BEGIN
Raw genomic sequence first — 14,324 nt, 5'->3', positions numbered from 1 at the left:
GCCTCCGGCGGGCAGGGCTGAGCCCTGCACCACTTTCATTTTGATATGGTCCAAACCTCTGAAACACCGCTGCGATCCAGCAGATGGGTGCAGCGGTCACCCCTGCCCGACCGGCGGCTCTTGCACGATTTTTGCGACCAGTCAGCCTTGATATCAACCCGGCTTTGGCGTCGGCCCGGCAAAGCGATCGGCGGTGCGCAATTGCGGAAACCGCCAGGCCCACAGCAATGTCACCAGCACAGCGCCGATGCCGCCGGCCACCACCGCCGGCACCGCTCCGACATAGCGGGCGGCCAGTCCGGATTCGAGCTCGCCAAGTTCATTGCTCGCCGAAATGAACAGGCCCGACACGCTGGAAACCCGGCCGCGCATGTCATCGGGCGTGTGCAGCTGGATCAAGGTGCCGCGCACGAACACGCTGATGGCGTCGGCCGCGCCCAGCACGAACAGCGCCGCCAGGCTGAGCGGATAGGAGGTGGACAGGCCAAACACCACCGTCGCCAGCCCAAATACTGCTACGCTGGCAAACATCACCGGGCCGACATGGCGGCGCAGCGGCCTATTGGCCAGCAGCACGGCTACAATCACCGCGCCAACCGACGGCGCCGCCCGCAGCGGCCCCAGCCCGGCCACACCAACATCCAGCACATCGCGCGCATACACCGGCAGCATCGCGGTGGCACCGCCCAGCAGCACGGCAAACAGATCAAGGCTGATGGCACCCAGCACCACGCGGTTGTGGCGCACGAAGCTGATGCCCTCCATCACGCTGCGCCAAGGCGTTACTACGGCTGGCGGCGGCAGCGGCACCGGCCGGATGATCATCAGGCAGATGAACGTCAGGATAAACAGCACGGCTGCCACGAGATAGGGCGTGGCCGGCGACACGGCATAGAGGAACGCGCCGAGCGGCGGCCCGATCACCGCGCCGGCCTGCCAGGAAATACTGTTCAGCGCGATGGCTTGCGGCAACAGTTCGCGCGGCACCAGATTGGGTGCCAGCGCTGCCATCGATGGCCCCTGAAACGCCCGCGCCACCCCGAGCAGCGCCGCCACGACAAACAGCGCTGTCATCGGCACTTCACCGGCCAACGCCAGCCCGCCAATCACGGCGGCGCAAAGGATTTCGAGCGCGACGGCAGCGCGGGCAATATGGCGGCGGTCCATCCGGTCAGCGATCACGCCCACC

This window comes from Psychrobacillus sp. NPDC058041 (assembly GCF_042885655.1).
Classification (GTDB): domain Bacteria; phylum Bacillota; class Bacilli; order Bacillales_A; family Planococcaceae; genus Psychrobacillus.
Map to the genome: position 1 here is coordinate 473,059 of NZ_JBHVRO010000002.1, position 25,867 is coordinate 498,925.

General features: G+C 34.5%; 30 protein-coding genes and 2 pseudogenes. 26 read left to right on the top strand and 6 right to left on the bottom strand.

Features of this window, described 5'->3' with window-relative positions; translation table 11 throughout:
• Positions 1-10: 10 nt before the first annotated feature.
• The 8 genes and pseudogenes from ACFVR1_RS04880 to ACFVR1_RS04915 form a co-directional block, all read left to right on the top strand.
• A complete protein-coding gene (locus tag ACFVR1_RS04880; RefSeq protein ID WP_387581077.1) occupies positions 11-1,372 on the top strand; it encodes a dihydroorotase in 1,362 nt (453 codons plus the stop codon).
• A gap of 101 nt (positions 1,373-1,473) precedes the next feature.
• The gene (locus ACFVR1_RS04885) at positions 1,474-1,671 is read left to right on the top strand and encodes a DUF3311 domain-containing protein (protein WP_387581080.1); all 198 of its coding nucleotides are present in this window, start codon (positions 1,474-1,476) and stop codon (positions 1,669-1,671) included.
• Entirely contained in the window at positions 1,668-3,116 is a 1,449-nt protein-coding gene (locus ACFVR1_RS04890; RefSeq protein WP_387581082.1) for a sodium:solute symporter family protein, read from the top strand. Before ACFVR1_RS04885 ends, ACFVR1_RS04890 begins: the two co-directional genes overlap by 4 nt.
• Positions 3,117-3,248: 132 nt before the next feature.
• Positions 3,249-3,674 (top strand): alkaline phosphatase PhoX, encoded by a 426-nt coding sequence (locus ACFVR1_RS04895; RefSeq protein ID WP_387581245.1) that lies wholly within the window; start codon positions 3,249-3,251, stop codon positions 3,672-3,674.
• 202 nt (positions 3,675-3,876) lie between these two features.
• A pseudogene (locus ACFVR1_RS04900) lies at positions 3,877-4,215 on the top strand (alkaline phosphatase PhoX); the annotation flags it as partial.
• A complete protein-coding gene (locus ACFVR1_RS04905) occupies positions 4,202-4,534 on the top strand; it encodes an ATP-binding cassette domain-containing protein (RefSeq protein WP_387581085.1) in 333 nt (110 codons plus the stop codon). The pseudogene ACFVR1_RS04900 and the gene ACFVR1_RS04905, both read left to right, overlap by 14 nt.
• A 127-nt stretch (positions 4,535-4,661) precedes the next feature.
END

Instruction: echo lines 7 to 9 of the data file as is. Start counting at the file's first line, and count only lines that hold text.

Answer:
Features of this window, described 5'->3' with window-relative positions; translation table 11 throughout:
• Positions 1-10: 10 nt before the first annotated feature.
• The 8 genes and pseudogenes from ACFVR1_RS04880 to ACFVR1_RS04915 form a co-directional block, all read left to right on the top strand.